Dozens of Rohingya refugees stranded at sea for weeks are being relocated to a controversial flood-prone ‘Bhashan Char’ island in the Bay of Bengal by Bangladesh authorities. The 28 Rohingya were taken to the island late last week instead of the ‘Cox Bazaar’ camp as authorities were afraid they might be infected with the coronavirus.
In the wake of the global Wuhan virus pandemic that is highly contagious, the Rohingya refugees have emerged as the single greatest cause of worry for the country of Bangladesh.
Over 1.1 million Rohingyas had fled Myanmar after persecution in 2017 and landed on the Bangladesh shores where they have been living since then.
Although, initially Dhaka allowed the refugees but the increasing number of refugees has wreaked havoc on the country’s resources and their involvement in criminal and terror activities has incited an anti-Rohingya wave across the country.
The Sheikh Hasina government has been on the fence about how it wants to get Rohingyas off its back as repeated attempts to deport them to Myanmar through major International bodies has borne no fruit.
“In terms of regional security, I would like to say that more than 1.1 million Rohingya citizens of Myanmar fled to Bangladesh in the face of persecution and they are a threat to the security not only for Bangladesh but also for the region.” PM Sheikh Hasina had said last year about the Rohingyas. She has on several fronts confessed that Bangladesh is not able to keep up with the large influx of refugees and that the nation needs a viable alternative solution.
The authorities had announced in October last year that around 7,000 refugees had agreed to shift to the Bhashan Char-muddy silt islet in the cyclone-prone coastal belt from the over-crowded ‘Cox Bazaar’ camp. However, due to certain administrative and international bodies’ interventions, the move could not lead to any fruition.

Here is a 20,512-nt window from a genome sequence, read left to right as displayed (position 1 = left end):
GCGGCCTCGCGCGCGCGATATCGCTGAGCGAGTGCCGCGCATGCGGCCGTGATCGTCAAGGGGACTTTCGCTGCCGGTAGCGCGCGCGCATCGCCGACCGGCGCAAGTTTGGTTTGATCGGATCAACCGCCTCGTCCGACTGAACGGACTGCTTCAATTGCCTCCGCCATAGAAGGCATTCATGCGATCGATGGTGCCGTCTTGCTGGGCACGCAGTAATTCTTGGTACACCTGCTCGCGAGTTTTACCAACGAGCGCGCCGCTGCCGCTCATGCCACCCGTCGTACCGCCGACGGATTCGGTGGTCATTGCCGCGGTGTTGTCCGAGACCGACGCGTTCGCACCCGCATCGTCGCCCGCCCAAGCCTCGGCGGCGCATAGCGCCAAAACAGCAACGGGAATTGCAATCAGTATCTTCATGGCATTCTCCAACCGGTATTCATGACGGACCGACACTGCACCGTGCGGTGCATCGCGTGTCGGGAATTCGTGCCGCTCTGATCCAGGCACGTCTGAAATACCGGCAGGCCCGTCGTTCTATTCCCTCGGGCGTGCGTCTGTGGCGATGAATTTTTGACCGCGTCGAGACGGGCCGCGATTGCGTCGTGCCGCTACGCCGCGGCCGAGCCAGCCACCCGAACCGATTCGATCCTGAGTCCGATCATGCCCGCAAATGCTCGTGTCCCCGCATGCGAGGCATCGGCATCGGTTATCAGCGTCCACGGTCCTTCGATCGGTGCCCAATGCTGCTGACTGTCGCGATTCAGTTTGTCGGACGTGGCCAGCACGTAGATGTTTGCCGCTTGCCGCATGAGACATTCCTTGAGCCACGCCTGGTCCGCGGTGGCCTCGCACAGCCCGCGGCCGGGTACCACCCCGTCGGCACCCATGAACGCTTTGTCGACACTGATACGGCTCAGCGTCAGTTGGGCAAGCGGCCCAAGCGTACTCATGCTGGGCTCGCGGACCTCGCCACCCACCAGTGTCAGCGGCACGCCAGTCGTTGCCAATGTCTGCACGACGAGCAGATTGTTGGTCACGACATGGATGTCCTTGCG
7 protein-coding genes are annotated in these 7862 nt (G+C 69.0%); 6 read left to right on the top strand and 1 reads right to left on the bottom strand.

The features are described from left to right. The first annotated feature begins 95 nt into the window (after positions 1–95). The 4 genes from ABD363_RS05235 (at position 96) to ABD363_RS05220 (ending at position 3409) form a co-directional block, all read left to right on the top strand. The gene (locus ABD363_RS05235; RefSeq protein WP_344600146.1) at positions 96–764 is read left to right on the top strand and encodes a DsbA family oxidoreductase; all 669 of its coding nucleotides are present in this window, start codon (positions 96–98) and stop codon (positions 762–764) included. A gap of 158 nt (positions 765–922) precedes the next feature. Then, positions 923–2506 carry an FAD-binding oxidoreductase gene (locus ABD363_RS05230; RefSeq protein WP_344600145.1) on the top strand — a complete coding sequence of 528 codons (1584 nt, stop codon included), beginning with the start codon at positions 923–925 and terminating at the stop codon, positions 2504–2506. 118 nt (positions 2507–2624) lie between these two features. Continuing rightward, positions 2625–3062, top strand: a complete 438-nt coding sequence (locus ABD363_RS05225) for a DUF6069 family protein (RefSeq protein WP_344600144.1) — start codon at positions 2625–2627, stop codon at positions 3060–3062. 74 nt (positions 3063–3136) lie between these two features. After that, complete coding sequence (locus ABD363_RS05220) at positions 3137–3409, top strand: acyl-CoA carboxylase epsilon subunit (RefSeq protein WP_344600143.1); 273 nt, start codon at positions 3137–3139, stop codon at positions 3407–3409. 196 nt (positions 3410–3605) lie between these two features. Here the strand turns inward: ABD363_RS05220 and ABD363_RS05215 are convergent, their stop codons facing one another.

But coronavirus has presented the Bangladeshi authorities a golden opportunity to move the Rohingyas to the dangerous island which basically is one big swamp and a disaster waiting to happen.
In the past half-century, powerful cyclones have killed hundreds of thousands of people in the Meghna River estuary where the island is located. The island had emerged from the sea only in August last year and there are fears that the island won’t be able to withstand the annual monsoon and the subsequent violent storms.
Therefore the move to place the suspected coronavirus Rohingya refugees to the floodplain island is being seen in a light to deliberately eliminate the refugees. The island becomes partially submerged during monsoon season, which is rapidly approaching. The UN refugee agency UNHCR has said time and again that comprehensive assessments were needed before anyone is moved to the island.
Subsequently, the Rohingya community has started staunchly opposing this move of the authorities.
Bangladesh last year constructed facilities for 100,000 people on Bhashan Char—saying they needed to take the pressure off crowded border camps that are home to almost one million Rohingyas.
The 28 refugees are the first of the many Rohingyas to be sent to the island. It is still not sure if the facilities at the island are even operational and therefore moving them to a flood-prone island, vulnerable to devastation by cyclone shows how desperate Bangladesh is to get rid of them.